Astonishingly, when the Hindus stressed that in the past low castes produced some of India’s most revered saints such as Valmiki and Vyasa, the South Asia faculty actually had the names of Valmiki and Vyasa deleted from the textbooks. In their eagerness to show caste discrimination in Hinduism they actually deleted the saintly Dalits, denying their self-ascribed identity, claiming as they did, that these two saints ‘were both Brahmins’.
This point of view is certainly not the only scholarly perspective, as mentioned, there is a Dalit group called Balmikis, who claim their lineage from Valmiki. How can these South Asian scholars deny this Dalit group their ancestry? Perhaps there is some scholarly dispute as to whether Valmiki was a Dalit, but there are scholarly disputes as to whether Jesus Christ existed. Yet, how hypocritical to pretend that you are doing all this scholarly activism to protect the honor of Dalits from the so-called Saffronites, who are supposedly extracting them from the textbooks, but instead the professors extract a reference to Dalits that is lofty and ties them to spiritual meanings and yet leave in words such as ‘untouchable’.
Why are these South Asianists denying the Dalit-American children in California the right to know that their ancestors were among the most revered saints in all of India? How backwards is that? Just to prove that the Saffronites whom they are attacking are casteist, they deny the Dalits, their heroes, because those heroes are integral to Hinduism and Hinduism is casteist, circuitous backwards logic. Baffling and hypocritical! No wonder the South Asianists refer to their academic interactions with Hindu-Americans as “skirmishes”. For them it is a political battle. According to Kamala Visweswaran, an ethnic-studies professor, these Hindu-Americans in California, have “documented links to Hindutva” and therefore must be opposed.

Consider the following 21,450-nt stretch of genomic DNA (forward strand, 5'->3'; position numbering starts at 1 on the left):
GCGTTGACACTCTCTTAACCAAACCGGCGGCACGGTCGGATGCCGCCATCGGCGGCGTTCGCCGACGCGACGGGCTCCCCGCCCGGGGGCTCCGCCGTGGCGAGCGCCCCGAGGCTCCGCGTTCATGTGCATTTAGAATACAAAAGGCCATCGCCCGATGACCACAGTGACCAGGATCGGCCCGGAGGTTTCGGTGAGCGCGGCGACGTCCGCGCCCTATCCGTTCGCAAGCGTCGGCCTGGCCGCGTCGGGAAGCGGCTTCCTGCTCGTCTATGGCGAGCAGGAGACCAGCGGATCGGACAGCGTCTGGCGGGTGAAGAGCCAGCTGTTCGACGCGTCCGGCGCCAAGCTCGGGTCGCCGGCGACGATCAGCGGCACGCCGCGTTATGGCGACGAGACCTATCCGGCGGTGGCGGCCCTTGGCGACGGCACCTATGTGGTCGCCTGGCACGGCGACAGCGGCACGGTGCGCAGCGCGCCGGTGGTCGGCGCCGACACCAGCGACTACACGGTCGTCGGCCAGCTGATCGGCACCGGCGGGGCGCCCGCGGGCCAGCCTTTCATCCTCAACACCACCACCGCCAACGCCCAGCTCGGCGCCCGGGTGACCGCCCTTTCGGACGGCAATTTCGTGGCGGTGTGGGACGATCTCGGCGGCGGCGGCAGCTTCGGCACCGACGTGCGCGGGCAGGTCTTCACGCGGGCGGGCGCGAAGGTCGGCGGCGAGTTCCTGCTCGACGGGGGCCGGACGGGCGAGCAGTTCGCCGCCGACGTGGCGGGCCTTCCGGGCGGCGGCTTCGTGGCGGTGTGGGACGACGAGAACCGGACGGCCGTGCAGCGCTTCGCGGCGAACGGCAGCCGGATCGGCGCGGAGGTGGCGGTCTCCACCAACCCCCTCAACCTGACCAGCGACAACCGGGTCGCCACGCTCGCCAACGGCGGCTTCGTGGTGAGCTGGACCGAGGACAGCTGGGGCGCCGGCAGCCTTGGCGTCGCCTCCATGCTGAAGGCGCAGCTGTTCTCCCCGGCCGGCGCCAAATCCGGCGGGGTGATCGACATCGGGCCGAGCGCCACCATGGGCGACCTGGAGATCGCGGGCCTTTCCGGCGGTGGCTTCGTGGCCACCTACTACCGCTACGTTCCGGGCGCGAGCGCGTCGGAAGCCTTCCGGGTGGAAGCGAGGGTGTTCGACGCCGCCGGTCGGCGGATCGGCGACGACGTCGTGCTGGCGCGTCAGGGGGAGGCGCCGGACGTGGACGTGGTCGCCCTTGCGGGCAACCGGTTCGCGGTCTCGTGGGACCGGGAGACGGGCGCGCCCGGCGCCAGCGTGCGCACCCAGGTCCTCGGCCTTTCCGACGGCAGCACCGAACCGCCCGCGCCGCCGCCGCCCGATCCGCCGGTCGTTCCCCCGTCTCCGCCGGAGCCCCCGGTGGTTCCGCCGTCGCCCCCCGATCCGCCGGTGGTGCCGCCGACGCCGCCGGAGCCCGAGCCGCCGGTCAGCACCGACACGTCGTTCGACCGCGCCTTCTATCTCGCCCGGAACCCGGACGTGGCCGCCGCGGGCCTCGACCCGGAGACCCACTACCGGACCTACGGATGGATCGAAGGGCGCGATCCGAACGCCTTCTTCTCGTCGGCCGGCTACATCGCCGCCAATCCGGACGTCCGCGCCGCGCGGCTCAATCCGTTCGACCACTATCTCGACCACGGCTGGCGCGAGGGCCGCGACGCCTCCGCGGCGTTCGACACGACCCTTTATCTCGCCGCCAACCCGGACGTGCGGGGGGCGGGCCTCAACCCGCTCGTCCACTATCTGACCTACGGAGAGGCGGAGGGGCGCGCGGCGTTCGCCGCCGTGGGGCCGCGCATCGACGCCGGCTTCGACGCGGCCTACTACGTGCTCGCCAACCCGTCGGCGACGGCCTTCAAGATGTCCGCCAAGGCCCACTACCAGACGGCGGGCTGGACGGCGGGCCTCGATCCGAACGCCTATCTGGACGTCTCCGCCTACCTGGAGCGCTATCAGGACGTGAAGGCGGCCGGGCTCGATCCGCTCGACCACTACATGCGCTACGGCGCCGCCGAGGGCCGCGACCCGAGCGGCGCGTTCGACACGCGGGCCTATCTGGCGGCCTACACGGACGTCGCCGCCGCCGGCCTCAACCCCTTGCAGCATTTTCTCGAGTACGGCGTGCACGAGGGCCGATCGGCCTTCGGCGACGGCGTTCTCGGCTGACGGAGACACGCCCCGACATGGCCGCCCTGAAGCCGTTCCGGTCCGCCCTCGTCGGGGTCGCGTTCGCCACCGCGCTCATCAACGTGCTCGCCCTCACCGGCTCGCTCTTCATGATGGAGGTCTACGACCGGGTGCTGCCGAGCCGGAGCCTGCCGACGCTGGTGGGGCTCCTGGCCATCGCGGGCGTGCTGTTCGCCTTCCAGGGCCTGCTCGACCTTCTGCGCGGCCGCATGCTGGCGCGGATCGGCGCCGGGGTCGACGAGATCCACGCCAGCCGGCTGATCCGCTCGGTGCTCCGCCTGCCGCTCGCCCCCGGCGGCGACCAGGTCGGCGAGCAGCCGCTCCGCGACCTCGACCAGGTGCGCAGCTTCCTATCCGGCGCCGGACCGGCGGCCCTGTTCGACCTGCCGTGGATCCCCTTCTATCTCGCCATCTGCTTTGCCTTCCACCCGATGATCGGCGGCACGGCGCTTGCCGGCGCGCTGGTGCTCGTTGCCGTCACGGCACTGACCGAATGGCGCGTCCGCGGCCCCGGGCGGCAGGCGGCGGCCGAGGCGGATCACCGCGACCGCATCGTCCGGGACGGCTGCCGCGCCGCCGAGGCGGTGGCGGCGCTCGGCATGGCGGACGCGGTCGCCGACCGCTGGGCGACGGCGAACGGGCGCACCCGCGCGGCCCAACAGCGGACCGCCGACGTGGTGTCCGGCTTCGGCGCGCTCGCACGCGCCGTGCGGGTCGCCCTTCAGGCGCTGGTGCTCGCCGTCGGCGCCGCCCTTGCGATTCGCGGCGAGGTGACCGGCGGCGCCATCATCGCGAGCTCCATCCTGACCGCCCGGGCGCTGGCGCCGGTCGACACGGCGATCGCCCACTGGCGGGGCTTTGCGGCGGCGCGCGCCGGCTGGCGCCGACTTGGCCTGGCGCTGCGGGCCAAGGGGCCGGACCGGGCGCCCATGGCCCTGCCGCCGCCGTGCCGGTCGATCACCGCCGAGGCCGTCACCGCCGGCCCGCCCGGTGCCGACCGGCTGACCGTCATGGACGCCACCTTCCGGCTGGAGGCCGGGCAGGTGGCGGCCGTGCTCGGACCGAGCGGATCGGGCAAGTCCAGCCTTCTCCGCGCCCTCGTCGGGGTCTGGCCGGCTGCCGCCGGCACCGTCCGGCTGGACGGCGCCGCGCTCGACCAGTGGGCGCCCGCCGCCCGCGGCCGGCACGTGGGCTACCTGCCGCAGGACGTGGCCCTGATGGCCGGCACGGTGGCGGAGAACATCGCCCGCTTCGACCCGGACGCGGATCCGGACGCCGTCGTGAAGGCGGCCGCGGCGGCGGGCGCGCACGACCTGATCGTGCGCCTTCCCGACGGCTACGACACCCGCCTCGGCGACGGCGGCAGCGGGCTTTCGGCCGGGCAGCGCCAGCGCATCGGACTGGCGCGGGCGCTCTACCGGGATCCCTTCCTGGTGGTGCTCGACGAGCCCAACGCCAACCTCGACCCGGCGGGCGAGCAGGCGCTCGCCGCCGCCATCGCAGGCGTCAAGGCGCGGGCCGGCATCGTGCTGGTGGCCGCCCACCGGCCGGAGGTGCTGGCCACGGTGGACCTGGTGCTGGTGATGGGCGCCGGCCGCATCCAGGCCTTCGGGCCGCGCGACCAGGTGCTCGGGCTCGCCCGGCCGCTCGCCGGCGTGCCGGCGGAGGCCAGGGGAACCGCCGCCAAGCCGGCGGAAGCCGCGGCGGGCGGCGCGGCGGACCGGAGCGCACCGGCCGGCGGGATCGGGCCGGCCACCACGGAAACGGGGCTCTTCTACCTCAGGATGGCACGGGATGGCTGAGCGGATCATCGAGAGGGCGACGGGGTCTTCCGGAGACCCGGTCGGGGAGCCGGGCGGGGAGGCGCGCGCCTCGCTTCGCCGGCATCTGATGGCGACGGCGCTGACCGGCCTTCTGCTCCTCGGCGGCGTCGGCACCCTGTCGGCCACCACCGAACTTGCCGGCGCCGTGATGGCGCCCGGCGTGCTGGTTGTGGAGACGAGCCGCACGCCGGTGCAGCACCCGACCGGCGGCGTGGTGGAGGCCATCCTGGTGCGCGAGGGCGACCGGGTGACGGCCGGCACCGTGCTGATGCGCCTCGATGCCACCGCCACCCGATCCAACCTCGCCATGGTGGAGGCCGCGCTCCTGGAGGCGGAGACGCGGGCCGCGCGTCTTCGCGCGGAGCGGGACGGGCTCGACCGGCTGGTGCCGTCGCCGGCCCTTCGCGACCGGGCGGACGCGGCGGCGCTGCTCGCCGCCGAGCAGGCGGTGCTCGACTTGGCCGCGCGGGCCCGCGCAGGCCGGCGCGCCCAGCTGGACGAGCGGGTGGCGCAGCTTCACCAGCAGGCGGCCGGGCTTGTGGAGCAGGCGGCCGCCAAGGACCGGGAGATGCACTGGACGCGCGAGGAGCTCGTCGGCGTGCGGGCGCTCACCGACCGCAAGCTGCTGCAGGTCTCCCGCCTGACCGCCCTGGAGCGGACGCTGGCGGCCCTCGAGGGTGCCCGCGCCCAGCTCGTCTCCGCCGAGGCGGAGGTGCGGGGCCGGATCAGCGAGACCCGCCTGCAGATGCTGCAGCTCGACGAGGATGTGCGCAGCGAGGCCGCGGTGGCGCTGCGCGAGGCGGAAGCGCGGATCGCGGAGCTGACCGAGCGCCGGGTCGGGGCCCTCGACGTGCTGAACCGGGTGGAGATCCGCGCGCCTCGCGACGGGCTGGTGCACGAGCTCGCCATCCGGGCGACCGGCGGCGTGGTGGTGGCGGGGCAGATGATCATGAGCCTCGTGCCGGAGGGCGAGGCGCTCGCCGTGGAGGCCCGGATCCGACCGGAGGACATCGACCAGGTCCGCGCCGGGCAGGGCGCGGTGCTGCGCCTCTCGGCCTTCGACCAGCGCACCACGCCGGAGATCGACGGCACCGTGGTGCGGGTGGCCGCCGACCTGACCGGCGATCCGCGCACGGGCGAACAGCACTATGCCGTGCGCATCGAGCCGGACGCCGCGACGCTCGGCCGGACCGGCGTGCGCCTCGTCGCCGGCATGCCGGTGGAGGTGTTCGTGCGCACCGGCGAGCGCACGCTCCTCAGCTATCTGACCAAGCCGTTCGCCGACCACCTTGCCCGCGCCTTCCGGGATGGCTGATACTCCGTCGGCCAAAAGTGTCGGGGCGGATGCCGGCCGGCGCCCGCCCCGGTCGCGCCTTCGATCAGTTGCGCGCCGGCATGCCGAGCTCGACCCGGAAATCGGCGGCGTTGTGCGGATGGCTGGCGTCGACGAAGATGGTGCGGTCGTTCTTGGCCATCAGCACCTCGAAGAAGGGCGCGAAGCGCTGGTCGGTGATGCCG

On that point, Ms. Thakar also seems to have missed the forest for the trees as far as the Vyasa and Valmiki issue is concerned. Their names were added to the draft by the IQC last year, and then deleted upon the recommendation of the South Asia Faculty in their letter. The original line said, that “Vyasa and Valmiki were not Brahmins”. The South Asia Faculty argued that they were Brahmins and had their names deleted.
vyasa and valmikiAs neither statement is fully accurate on its own (popular understanding holds at least partially non-Brahmin parentage for both, as well as a traditionally sage-like iconography in their popular depictions), our recommendation was that the names be retained, but with a more precise language that noted that they were “not born Brahmins”.
If Ms. Thakar wishes to contest that, she surely can, since she appears to have assumed that task on behalf of some of our colleagues in the South Asia Studies faculty, who are yet to debate any of us directly on most of these points, though we have been seeking engagement on these vital topics for two decades (their refusal to debate scholars who disagree with them has of course seldom been challenged by one-sided reporters who seem to buy their pretext that they cannot lower themselves to engage with “Saffronites,” a color-coded threat perspective also implied by Ms. Thakar).